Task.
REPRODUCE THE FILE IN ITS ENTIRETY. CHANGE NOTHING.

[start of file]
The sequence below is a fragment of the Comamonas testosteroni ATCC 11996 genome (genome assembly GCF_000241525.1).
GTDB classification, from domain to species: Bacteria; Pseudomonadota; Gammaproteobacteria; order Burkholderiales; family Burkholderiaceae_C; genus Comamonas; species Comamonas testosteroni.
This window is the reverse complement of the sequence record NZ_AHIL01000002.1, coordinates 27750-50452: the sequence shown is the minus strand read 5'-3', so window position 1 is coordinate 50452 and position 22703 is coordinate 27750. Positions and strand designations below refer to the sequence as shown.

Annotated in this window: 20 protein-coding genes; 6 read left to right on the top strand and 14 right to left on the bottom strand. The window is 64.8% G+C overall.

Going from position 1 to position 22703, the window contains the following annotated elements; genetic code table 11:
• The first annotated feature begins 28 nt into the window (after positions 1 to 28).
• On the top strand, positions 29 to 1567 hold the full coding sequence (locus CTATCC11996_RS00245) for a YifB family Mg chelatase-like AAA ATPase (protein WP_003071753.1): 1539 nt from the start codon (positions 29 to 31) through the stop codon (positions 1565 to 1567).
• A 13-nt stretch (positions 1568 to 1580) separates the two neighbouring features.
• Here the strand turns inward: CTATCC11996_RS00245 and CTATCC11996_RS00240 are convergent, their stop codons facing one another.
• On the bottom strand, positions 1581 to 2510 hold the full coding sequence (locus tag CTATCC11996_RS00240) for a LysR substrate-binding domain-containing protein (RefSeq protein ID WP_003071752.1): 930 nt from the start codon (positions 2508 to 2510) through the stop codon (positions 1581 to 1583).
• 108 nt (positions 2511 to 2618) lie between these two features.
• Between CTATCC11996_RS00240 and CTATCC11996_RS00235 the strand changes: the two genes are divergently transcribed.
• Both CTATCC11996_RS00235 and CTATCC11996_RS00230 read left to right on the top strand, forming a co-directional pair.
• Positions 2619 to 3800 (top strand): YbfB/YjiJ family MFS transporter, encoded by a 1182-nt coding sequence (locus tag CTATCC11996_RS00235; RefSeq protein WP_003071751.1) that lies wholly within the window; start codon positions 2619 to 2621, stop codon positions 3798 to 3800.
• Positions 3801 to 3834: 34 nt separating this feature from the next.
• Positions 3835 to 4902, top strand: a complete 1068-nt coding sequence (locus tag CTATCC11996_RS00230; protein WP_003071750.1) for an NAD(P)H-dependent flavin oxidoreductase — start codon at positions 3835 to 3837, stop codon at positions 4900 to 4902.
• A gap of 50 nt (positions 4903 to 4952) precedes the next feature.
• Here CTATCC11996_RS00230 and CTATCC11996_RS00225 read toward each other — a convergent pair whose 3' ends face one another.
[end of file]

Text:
The sequence below is a fragment of the Comamonas testosteroni ATCC 11996 genome (genome assembly GCF_000241525.1).
GTDB classification, from domain to species: Bacteria; Pseudomonadota; Gammaproteobacteria; order Burkholderiales; family Burkholderiaceae_C; genus Comamonas; species Comamonas testosteroni.
This window is the reverse complement of the sequence record NZ_AHIL01000002.1, coordinates 27750-50452: the sequence shown is the minus strand read 5'-3', so window position 1 is coordinate 50452 and position 22703 is coordinate 27750. Positions and strand designations below refer to the sequence as shown.

Annotated in this window: 20 protein-coding genes; 6 read left to right on the top strand and 14 right to left on the bottom strand. The window is 64.8% G+C overall.

Going from position 1 to position 22703, the window contains the following annotated elements; genetic code table 11:
• The first annotated feature begins 28 nt into the window (after positions 1 to 28).
• On the top strand, positions 29 to 1567 hold the full coding sequence (locus CTATCC11996_RS00245) for a YifB family Mg chelatase-like AAA ATPase (protein WP_003071753.1): 1539 nt from the start codon (positions 29 to 31) through the stop codon (positions 1565 to 1567).
• A 13-nt stretch (positions 1568 to 1580) separates the two neighbouring features.
• Here the strand turns inward: CTATCC11996_RS00245 and CTATCC11996_RS00240 are convergent, their stop codons facing one another.
• On the bottom strand, positions 1581 to 2510 hold the full coding sequence (locus tag CTATCC11996_RS00240) for a LysR substrate-binding domain-containing protein (RefSeq protein ID WP_003071752.1): 930 nt from the start codon (positions 2508 to 2510) through the stop codon (positions 1581 to 1583).
• 108 nt (positions 2511 to 2618) lie between these two features.
• Between CTATCC11996_RS00240 and CTATCC11996_RS00235 the strand changes: the two genes are divergently transcribed.
• Both CTATCC11996_RS00235 and CTATCC11996_RS00230 read left to right on the top strand, forming a co-directional pair.
• Positions 2619 to 3800 (top strand): YbfB/YjiJ family MFS transporter, encoded by a 1182-nt coding sequence (locus tag CTATCC11996_RS00235; RefSeq protein WP_003071751.1) that lies wholly within the window; start codon positions 2619 to 2621, stop codon positions 3798 to 3800.
• Positions 3801 to 3834: 34 nt separating this feature from the next.
• Positions 3835 to 4902, top strand: a complete 1068-nt coding sequence (locus tag CTATCC11996_RS00230; protein WP_003071750.1) for an NAD(P)H-dependent flavin oxidoreductase — start codon at positions 3835 to 3837, stop codon at positions 4900 to 4902.
• A gap of 50 nt (positions 4903 to 4952) precedes the next feature.
• Here CTATCC11996_RS00230 and CTATCC11996_RS00225 read toward each other — a convergent pair whose 3' ends face one another.